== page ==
The Trump administration’s unrelenting sabotage of the Affordable Care Act seems to be paying dividends — for the administration, if not the people it serves. The Census Bureau reported on Tuesday that for the first time since 2014, the year Obamacare went into effect, the uninsured rate in America has risen.
In 2018, 27.5 million Americans lacked health insurance — an increase of 2 million from the previous year, for an overall rate of 8.5 percent uninsured, versus 7.9 percent in 2017. It’s the first time the rate has gone up since 2009.
The Census also reported that the poverty rate in America had dropped, making the rise in the uninsured particularly stark, and less likely to be correlated with overall economic conditions.
According to the agency, most of the dropoff came as a result of fewer enrollees in Medicaid, the program that assists lower-income people. There was also a small decline in private insurance rolls.
A 2012 Supreme Court decision affirmed the Affordable Care Act’s legality, but made expanding Medicaid to cover more people, one of the key planks of the law, optional for states instead of required. Since then, 37 states have expanded the program, with the federal government picking up the vast majority of the cost. The states with the highest uninsured rates, Texas and Florida, are the two most prominent holdouts.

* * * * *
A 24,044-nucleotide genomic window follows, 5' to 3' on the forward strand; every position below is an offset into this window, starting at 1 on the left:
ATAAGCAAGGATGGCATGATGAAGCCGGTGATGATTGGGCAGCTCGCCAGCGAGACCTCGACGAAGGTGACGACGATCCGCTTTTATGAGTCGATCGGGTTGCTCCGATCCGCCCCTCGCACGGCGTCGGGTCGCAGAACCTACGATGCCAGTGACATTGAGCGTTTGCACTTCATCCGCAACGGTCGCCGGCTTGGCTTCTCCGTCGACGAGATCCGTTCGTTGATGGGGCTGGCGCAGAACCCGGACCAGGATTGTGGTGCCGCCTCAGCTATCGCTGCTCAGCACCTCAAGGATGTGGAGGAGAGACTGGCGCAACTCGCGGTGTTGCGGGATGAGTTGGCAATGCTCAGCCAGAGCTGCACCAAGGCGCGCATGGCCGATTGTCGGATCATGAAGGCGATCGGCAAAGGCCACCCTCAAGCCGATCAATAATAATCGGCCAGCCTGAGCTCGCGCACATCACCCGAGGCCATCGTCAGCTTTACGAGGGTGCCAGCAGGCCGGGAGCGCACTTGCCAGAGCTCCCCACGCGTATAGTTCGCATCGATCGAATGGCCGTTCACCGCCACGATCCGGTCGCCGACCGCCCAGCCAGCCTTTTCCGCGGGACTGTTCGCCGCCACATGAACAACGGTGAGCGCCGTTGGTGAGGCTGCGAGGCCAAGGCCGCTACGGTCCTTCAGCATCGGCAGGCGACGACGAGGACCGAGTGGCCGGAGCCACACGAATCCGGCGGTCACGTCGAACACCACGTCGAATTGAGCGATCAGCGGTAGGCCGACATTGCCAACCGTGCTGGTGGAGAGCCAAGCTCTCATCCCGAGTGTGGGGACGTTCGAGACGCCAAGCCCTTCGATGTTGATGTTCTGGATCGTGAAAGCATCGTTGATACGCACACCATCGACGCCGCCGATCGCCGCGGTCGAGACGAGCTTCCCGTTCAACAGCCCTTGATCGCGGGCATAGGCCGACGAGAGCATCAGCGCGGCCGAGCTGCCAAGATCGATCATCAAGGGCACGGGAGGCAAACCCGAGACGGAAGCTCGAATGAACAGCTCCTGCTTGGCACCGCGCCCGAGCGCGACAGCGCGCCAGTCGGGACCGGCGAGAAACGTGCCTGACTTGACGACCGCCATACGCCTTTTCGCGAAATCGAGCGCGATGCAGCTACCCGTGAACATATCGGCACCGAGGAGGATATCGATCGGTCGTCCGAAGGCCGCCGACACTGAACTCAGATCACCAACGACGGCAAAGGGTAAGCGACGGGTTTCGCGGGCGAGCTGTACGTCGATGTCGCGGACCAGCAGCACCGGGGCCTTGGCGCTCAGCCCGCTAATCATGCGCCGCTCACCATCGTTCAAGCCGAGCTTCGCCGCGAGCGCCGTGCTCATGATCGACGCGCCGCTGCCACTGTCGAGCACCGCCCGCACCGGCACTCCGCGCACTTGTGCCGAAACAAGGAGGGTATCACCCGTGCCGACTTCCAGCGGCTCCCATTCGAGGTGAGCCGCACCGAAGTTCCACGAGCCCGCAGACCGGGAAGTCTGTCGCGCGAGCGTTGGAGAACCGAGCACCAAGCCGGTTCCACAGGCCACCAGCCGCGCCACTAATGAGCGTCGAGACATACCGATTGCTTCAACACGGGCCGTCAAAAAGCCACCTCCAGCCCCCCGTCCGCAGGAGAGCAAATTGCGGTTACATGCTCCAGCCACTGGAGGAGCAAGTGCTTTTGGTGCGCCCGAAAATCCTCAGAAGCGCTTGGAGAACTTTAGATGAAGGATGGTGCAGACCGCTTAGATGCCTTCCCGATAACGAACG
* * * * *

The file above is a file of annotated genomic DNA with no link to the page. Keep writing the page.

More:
State inaction does not explain the surge in uninsured people, but federal negligence probably does. Since the Trump administration took over in 2017, the government has become an unwilling steward of a law that has expanded insurance coverage to tens of millions of people. Among other steps, the administration has dramatically slashed the budget for advertising the law during enrollment periods, promoted “junk insurance” plans that do not meet Obamacare’s thresholds, and vowed to label some immigrants who use the program as “public charges.” And, of course, President Trump endorsed Republicans’ efforts to repeal the law in 2017, which ultimately failed.
For all that, the uninsured rate is still significantly down from the pre-Obamacare days, when it hovered around 16 percent.
But the fact that it is moving in the wrong direction is both a perverse “win” for the Trump administration and a handy piece of ammunition for Democrats who ran successfully on health care in 2018, and want to run the same playbook in 2020.